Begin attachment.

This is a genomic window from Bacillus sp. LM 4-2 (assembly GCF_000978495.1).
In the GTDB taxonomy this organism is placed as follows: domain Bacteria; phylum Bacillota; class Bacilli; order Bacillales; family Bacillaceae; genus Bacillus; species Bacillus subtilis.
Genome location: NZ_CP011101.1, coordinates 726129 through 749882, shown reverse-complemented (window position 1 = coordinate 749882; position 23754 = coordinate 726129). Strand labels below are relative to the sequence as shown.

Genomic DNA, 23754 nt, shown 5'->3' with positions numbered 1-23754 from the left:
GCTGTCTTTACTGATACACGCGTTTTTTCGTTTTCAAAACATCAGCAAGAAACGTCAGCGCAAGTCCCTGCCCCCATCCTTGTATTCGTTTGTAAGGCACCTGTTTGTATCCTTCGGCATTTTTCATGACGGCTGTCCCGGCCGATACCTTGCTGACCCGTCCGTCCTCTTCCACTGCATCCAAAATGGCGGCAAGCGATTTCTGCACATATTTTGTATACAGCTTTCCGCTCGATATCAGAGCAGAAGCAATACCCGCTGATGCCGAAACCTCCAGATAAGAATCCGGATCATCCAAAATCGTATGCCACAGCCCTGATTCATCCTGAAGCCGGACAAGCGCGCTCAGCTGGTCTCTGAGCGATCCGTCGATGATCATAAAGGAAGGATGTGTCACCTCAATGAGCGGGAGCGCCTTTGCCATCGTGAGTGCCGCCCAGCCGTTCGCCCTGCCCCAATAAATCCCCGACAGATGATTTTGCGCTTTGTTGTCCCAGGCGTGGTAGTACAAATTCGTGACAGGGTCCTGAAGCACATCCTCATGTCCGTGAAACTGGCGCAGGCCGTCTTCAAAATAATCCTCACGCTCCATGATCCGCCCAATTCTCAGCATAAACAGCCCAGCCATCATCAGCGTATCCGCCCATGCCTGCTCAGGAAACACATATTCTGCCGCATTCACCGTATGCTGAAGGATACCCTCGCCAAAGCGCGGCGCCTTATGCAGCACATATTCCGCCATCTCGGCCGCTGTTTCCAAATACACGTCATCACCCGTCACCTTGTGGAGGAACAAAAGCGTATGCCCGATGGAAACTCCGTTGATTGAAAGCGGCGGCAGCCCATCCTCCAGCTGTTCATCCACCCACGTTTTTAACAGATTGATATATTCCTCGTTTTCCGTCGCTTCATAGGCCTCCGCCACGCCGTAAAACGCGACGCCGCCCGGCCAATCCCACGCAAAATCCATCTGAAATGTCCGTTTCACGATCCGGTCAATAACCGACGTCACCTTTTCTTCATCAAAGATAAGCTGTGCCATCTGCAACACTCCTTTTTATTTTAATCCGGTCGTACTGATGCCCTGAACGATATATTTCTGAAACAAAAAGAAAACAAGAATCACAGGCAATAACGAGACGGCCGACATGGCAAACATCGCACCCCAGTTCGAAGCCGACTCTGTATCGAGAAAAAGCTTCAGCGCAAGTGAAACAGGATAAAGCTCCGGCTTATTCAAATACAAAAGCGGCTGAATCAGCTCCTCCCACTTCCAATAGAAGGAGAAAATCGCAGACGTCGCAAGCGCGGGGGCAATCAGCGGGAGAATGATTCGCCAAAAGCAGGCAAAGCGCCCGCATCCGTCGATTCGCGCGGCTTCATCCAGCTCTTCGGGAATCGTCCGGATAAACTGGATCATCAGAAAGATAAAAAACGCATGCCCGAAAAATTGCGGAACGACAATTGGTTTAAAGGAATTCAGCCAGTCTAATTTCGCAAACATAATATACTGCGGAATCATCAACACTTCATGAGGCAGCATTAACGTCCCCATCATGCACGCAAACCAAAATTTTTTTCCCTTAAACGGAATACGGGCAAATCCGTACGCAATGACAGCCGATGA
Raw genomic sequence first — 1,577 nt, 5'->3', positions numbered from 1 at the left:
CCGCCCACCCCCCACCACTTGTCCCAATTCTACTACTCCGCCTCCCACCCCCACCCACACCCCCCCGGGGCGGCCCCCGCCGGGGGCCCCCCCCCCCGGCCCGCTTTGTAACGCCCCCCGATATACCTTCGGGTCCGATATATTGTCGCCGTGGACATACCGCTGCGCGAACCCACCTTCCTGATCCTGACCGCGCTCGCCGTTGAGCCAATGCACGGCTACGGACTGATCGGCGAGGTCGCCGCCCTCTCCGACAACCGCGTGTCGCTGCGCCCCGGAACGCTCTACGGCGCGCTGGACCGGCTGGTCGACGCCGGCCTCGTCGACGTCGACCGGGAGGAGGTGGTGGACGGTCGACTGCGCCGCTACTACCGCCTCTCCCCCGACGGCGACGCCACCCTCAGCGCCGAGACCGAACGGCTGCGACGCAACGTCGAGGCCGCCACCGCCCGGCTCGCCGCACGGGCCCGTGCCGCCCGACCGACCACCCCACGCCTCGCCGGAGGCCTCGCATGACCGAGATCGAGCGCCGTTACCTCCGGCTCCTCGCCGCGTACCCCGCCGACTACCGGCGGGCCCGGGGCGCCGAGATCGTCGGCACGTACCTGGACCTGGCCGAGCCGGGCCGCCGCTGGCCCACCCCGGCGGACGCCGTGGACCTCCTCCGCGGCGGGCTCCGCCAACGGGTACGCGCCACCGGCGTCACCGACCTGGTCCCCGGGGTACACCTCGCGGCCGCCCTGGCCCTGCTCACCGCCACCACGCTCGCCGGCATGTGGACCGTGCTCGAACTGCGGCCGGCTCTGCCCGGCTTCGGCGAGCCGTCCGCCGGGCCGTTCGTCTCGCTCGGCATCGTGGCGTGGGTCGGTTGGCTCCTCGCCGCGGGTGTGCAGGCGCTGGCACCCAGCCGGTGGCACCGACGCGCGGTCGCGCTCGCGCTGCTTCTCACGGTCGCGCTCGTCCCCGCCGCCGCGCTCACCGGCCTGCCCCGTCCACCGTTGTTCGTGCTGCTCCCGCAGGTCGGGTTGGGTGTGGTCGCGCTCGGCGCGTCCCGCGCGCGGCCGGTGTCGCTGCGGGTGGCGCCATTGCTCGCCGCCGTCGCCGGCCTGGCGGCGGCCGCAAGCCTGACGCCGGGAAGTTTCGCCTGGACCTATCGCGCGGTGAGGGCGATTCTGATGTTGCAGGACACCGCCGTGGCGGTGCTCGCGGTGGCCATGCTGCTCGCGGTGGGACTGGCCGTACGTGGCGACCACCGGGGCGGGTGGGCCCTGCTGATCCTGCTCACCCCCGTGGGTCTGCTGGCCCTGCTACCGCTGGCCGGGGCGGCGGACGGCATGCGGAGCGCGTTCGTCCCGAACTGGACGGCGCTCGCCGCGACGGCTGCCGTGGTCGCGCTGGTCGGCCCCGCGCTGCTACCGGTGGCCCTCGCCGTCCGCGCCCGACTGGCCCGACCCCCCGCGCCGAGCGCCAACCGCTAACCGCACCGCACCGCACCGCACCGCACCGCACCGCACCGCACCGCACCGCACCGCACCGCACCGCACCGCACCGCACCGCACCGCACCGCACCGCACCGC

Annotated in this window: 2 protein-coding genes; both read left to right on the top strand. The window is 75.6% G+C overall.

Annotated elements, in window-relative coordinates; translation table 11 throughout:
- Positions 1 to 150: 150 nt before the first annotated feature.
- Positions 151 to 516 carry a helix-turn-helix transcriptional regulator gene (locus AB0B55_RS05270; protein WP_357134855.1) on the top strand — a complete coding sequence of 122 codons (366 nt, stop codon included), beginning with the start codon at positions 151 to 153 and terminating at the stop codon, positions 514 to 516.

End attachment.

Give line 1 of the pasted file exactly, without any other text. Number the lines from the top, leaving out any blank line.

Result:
This is a genomic window from Bacillus sp. LM 4-2 (assembly GCF_000978495.1).